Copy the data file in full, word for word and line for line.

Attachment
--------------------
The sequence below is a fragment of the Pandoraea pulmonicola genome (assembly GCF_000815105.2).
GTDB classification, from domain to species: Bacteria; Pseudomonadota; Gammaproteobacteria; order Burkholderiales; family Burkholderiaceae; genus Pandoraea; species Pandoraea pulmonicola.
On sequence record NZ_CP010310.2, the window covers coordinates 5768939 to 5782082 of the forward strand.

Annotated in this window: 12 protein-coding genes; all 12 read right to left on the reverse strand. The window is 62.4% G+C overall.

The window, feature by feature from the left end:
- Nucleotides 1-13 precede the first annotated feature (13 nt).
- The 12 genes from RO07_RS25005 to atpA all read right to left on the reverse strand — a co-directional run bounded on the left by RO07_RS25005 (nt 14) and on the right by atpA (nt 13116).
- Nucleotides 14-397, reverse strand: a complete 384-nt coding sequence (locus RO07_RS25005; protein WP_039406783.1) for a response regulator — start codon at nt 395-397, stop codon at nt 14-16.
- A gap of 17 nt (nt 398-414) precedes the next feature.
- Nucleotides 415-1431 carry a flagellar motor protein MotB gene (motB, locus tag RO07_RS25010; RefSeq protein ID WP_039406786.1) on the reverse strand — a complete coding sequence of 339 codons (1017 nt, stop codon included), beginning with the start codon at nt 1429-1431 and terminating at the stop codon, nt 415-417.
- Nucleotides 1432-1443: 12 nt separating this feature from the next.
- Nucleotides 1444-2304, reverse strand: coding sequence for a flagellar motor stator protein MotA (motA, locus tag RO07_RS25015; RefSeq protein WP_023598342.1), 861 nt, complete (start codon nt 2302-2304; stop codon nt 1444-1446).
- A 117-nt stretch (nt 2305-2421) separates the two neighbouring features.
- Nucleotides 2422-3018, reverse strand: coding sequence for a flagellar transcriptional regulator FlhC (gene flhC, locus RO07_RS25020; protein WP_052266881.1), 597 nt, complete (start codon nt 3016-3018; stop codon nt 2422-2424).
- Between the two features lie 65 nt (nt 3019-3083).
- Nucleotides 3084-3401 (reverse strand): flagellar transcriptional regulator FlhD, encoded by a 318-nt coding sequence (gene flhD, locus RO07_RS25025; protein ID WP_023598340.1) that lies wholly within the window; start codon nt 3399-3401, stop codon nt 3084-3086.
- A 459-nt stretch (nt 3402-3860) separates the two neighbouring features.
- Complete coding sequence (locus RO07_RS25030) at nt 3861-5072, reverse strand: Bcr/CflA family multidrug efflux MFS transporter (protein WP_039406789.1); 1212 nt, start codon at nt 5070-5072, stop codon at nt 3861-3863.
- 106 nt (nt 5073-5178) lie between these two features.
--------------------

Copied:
The sequence below is a fragment of the Pandoraea pulmonicola genome (assembly GCF_000815105.2).
GTDB classification, from domain to species: Bacteria; Pseudomonadota; Gammaproteobacteria; order Burkholderiales; family Burkholderiaceae; genus Pandoraea; species Pandoraea pulmonicola.
On sequence record NZ_CP010310.2, the window covers coordinates 5768939 to 5782082 of the forward strand.

Annotated in this window: 12 protein-coding genes; all 12 read right to left on the reverse strand. The window is 62.4% G+C overall.

The window, feature by feature from the left end:
- Nucleotides 1-13 precede the first annotated feature (13 nt).
- The 12 genes from RO07_RS25005 to atpA all read right to left on the reverse strand — a co-directional run bounded on the left by RO07_RS25005 (nt 14) and on the right by atpA (nt 13116).
- Nucleotides 14-397, reverse strand: a complete 384-nt coding sequence (locus RO07_RS25005; protein WP_039406783.1) for a response regulator — start codon at nt 395-397, stop codon at nt 14-16.
- A gap of 17 nt (nt 398-414) precedes the next feature.
- Nucleotides 415-1431 carry a flagellar motor protein MotB gene (motB, locus tag RO07_RS25010; RefSeq protein ID WP_039406786.1) on the reverse strand — a complete coding sequence of 339 codons (1017 nt, stop codon included), beginning with the start codon at nt 1429-1431 and terminating at the stop codon, nt 415-417.
- Nucleotides 1432-1443: 12 nt separating this feature from the next.
- Nucleotides 1444-2304, reverse strand: coding sequence for a flagellar motor stator protein MotA (motA, locus tag RO07_RS25015; RefSeq protein WP_023598342.1), 861 nt, complete (start codon nt 2302-2304; stop codon nt 1444-1446).
- A 117-nt stretch (nt 2305-2421) separates the two neighbouring features.
- Nucleotides 2422-3018, reverse strand: coding sequence for a flagellar transcriptional regulator FlhC (gene flhC, locus RO07_RS25020; protein WP_052266881.1), 597 nt, complete (start codon nt 3016-3018; stop codon nt 2422-2424).
- Between the two features lie 65 nt (nt 3019-3083).
- Nucleotides 3084-3401 (reverse strand): flagellar transcriptional regulator FlhD, encoded by a 318-nt coding sequence (gene flhD, locus RO07_RS25025; protein ID WP_023598340.1) that lies wholly within the window; start codon nt 3399-3401, stop codon nt 3084-3086.
- A 459-nt stretch (nt 3402-3860) separates the two neighbouring features.
- Complete coding sequence (locus RO07_RS25030) at nt 3861-5072, reverse strand: Bcr/CflA family multidrug efflux MFS transporter (protein WP_039406789.1); 1212 nt, start codon at nt 5070-5072, stop codon at nt 3861-3863.
- 106 nt (nt 5073-5178) lie between these two features.